Three Graces Greek Relief Sculpture PLAQUE Louvre Musee Item No. 5067 Reproduced after an ancient original from the Louvre Museum, Paris. ca. 100 B.C. They are the beautiful sister Goddesses who attended Aphrodite, the Goddess of love, and were personifications of grace and beauty. They spread the joy of nature and lived on Olympus. Their names, number and parentage vary, but they are generally said to be three sisters named Euphrosyne, who represented jollity, Thalia identified with abundance, and Aglaea, a representation of splendor. They are daughters of Zeus and Eurynome or Hera. They influenced artists throughout the ages. They were depicted in sculpture and vase paintings by the ancient Greeks, in Roman wall paintings at Pompeii, in Botticelli's allegorical painting known as Springtime, and in a marble statue carved by Canova. In art they are frequently represented as naked girls with their hands on each other's shoulders, the two outer figures looking one way and the middle one looking the other.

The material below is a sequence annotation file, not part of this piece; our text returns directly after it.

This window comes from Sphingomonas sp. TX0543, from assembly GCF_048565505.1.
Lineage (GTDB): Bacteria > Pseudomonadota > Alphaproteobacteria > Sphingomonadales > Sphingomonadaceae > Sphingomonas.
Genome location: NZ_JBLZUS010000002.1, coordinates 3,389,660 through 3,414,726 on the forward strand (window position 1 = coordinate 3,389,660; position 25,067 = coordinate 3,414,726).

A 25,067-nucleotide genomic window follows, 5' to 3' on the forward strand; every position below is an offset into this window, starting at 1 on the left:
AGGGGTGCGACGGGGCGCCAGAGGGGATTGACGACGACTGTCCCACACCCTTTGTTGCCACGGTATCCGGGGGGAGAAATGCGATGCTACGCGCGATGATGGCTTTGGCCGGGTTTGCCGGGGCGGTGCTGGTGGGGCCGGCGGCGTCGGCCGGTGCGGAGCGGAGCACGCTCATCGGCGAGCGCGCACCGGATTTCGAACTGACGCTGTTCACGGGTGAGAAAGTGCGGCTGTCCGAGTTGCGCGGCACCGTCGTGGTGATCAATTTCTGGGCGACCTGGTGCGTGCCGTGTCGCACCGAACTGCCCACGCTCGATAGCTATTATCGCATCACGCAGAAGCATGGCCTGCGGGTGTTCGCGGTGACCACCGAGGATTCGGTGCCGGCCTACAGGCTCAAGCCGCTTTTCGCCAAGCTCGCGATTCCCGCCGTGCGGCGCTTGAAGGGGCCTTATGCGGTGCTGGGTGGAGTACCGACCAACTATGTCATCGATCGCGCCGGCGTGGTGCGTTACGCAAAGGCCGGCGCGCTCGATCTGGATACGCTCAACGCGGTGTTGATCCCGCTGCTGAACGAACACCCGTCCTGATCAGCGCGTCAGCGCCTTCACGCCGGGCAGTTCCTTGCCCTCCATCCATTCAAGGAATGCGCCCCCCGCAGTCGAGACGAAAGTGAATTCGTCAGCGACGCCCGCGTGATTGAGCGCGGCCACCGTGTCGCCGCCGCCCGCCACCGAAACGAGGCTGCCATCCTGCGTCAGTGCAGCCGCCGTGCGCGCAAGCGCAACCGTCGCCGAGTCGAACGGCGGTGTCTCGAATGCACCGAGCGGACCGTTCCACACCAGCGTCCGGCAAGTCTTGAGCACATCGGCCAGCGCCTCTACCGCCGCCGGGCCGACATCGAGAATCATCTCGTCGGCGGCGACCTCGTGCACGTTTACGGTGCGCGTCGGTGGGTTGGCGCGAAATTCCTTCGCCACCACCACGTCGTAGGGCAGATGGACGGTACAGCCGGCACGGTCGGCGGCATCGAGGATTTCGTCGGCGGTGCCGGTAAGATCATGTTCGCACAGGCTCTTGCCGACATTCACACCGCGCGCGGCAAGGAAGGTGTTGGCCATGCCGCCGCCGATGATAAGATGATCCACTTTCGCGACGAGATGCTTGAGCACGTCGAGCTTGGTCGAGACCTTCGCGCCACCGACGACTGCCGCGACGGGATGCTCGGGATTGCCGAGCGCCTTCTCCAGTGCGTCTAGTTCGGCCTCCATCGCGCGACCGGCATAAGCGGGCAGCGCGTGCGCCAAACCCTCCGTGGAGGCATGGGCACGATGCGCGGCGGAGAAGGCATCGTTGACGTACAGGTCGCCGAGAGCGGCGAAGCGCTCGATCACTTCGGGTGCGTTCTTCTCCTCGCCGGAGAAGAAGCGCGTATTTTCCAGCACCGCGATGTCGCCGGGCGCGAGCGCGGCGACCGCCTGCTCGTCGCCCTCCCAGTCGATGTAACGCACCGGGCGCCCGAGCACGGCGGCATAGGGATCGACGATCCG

Made of cast stone. Cast stone is a type of gypsum cement whose properties are much different from plaster of paris which is what most sculpture shops use. Unlike plaster, which is soft, light and weak, cast stone is hard, heavy and strong. Cast stone feels like, and is heavy like a real stone would be, which can be experienced as soon you try to lift it.
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